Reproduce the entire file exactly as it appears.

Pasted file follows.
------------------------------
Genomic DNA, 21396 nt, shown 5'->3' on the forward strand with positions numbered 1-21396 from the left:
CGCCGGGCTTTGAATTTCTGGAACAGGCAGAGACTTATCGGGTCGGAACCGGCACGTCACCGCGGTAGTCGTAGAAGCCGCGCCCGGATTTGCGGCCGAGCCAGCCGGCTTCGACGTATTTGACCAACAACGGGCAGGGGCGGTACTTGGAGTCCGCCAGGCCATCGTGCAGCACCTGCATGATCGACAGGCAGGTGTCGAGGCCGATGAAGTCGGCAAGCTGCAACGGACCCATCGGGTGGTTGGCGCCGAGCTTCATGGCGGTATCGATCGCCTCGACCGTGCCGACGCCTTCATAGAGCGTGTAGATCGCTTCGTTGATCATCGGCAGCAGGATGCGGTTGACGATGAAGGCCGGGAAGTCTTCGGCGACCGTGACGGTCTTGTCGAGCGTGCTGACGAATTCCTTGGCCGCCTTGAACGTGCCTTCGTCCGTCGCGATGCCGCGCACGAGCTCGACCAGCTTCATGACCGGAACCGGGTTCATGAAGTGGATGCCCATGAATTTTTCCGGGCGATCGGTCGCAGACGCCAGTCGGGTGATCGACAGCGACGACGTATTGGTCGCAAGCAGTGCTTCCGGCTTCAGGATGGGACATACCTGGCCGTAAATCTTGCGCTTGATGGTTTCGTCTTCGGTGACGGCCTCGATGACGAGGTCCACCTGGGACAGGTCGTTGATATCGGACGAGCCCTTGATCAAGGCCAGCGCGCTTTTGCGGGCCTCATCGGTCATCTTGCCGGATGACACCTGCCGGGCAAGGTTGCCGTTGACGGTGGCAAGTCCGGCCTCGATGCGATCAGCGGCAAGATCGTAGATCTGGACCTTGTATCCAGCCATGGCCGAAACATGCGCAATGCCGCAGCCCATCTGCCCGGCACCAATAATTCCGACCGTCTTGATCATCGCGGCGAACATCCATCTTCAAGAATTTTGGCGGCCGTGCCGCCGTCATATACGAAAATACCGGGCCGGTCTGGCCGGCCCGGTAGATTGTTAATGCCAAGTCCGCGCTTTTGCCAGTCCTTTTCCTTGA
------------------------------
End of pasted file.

Genomic DNA, 21396 nt, shown 5'->3' on the forward strand with positions numbered 1-21396 from the left:
CGCCGGGCTTTGAATTTCTGGAACAGGCAGAGACTTATCGGGTCGGAACCGGCACGTCACCGCGGTAGTCGTAGAAGCCGCGCCCGGATTTGCGGCCGAGCCAGCCGGCTTCGACGTATTTGACCAACAACGGGCAGGGGCGGTACTTGGAGTCCGCCAGGCCATCGTGCAGCACCTGCATGATCGACAGGCAGGTGTCGAGGCCGATGAAGTCGGCAAGCTGCAACGGACCCATCGGGTGGTTGGCGCCGAGCTTCATGGCGGTATCGATCGCCTCGACCGTGCCGACGCCTTCATAGAGCGTGTAGATCGCTTCGTTGATCATCGGCAGCAGGATGCGGTTGACGATGAAGGCCGGGAAGTCTTCGGCGACCGTGACGGTCTTGTCGAGCGTGCTGACGAATTCCTTGGCCGCCTTGAACGTGCCTTCGTCCGTCGCGATGCCGCGCACGAGCTCGACCAGCTTCATGACCGGAACCGGGTTCATGAAGTGGATGCCCATGAATTTTTCCGGGCGATCGGTCGCAGACGCCAGTCGGGTGATCGACAGCGACGACGTATTGGTCGCAAGCAGTGCTTCCGGCTTCAGGATGGGACATACCTGGCCGTAAATCTTGCGCTTGATGGTTTCGTCTTCGGTGACGGCCTCGATGACGAGGTCCACCTGGGACAGGTCGTTGATATCGGACGAGCCCTTGATCAAGGCCAGCGCGCTTTTGCGGGCCTCATCGGTCATCTTGCCGGATGACACCTGCCGGGCAAGGTTGCCGTTGACGGTGGCAAGTCCGGCCTCGATGCGATCAGCGGCAAGATCGTAGATCTGGACCTTGTATCCAGCCATGGCCGAAACATGCGCAATGCCGCAGCCCATCTGCCCGGCACCAATAATTCCGACCGTCTTGATCATCGCGGCGAACATCCATCTTCAAGAATTTTGGCGGCCGTGCCGCCGTCATATACGAAAATACCGGGCCGGTCTGGCCGGCCCGGTAGATTGTTAATGCCAAGTCCGCGCTTTTGCCAGTCCTTTTCCTTGA